Do you live in a colder climate and wish you could grow Perma Collards? This cold-hardy collard is just for you! This awesome Perma Collard was originally bred in Michigan by Ken Oikos. He has reported that it consistently can handle down to 0 degrees F and has even survived -18 degrees! Wow, that's a seriously resilient collard. We love it for its tasty and beautiful silvery collard leaves. (Brassica oleracea)
Why We Love It
Here are some of the reasons why we love the Cold-Hardy Collard...
1) COLD-TOLERANT - This variety was specifically selected for its resistance to cold and should reliably over-winter in areas that get down to 0 degrees. With a bit of mulch, it may be able to handle even colder and grow back from the roots in the Spring.
2) SILVERY SHEEN - This collard is striking because of its silvery coloring of its leaves. In nature, this silvery coating helps plants tolerate more extreme cold and heat conditions.
3) GREAT TASTE - Like all of our Perma Collards, the Cold-Hardy Collard has a beautiful, true collard taste and is delicious in soups, stir fries, and dehydrated as chips.
How to Grow It
Here's how to grow Cold-Hardy Perma Collards:
|MOISTURE||LIKES GARDEN MOISTURE|
|GROWING ZONES||PERENNIAL OUTDOORS IN USDA ZONES 6-10, CUTTINGS CAN BE OVER-WINTERED INDOORS EVERYWHERE ELSE (Not sure? Find your growing zone here)|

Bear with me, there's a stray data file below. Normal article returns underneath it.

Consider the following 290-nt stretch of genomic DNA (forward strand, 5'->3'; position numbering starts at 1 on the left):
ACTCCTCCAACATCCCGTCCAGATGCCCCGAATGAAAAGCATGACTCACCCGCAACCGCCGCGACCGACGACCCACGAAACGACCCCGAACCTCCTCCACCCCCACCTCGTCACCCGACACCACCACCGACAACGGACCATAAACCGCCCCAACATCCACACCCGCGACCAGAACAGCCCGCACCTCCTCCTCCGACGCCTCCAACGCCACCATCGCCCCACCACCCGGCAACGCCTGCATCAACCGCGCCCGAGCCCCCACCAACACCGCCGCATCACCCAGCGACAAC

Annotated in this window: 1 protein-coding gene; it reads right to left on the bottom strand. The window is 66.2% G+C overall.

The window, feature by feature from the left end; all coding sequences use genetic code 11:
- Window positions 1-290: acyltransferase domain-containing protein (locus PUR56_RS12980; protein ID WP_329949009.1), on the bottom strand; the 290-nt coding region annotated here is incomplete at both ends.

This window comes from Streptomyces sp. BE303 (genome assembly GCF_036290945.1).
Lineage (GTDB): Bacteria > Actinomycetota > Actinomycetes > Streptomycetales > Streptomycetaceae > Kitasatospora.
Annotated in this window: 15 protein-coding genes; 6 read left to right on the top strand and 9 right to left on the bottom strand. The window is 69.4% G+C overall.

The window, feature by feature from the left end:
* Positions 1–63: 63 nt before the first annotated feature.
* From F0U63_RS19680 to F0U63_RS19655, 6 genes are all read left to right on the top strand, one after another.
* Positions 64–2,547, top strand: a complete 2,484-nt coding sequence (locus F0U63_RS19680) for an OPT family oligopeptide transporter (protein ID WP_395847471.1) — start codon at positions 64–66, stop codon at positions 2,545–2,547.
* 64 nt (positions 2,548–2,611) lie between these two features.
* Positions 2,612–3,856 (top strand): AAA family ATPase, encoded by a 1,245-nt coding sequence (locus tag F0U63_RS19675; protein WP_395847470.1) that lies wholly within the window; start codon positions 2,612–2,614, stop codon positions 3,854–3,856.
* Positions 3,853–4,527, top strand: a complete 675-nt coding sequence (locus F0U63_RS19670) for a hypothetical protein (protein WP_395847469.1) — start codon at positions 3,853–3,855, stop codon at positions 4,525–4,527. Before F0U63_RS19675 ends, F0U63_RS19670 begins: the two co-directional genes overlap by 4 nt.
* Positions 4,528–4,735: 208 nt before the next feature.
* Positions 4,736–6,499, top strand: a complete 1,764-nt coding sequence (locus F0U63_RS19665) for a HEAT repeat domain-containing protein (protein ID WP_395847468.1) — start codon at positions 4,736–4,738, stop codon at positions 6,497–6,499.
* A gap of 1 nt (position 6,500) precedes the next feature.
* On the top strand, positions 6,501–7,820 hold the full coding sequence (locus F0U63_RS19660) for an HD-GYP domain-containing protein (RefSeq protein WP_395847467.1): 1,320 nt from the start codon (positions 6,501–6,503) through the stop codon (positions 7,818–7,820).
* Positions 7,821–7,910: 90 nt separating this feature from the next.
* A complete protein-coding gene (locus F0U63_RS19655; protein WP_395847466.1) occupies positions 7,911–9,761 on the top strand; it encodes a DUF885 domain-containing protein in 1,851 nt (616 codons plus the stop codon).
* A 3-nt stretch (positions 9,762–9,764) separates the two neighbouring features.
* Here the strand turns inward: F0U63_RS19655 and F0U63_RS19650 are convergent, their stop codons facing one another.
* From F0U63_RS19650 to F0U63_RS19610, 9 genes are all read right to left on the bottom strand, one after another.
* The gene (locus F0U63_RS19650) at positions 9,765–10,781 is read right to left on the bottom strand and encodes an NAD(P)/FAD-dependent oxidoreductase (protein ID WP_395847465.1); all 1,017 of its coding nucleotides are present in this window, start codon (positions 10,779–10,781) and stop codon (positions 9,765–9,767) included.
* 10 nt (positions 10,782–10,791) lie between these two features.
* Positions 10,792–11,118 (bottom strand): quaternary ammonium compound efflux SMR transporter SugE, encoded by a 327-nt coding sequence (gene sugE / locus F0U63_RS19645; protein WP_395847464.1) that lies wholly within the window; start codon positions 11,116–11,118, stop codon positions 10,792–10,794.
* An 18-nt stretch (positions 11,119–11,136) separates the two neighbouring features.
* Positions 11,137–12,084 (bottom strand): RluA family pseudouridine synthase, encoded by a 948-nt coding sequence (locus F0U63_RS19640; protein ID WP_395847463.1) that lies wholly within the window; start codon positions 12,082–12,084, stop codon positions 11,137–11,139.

|SIZE||3-6 FEET TALL & 3 FEET WIDE|
FROM CUTTINGS: We like to root cuttings in 4" or 1 gallon pots. Fill with moistened potting soil. Simply bury the cutting halfway in the soil. Tamp around the cutting to secure. Water occasionally to keep the soil moist. That's it! They root super easily and you should see new leaves start popping in 4-8 weeks. We root outside year-round in zone 9 and above. If you're colder than this, keep your potted cutting on a window sill until Spring. Let us know if you need any support. We're here for you!
FROM SEEDS: Start indoor in plug trays 4-6 weeks before last frost date. Seed ¼’’ deep and keep moist. Germ in 7-14 days. Ensure steady moisture and a good light source to reduce stretching, which creates weak stalks. Plant out or pot up once seedling has a strong root structure.
FROM ROOTED PLANT: We trim all of the leaves except for the top leaf for shipping to prevent dehydration. Once you plant into moist soil, it will spring to life for you and immediately start growing leaves. It's best not to let your plant flower as it's getting settled into its new home. Trim off any flowers for the first few months. It will seem to grow slowly for the first couple months as the roots settle in, and then it will boom with growth!PRO TIP: The key for this wonderful, branching perennial green is to harvest often! It will allow for optimal air flow, which will keep your collards happy and healthy. If you live in a cooler growing zone, take a branch cutting in the late Fall and pop into a pot and bring indoors for the winter. You can plant out again in the Spring.
Here are some pruning tips below:
How to Harvest & Use It
Harvest the outer, largest leaves. We suggest harvesting 1/3 or less of the leaves at a time so the plant can continue to gather sun and photosynthesize. Your Cold-Hardy Collard will pop up a flower stalk in the spring. The immature flower buds can be harvested and eaten just like broccoli (it's the same family). While it's flowering, you'll notice that it doesn't make as many leaves. After the plant is finished flowering, cut off the flower stalks and it will increase its leaf production again and give you leaves all summer, fall, and winter. In areas where it gets really cold, this plant may go winter-dormant and then spring back to life from the roots in the Spring.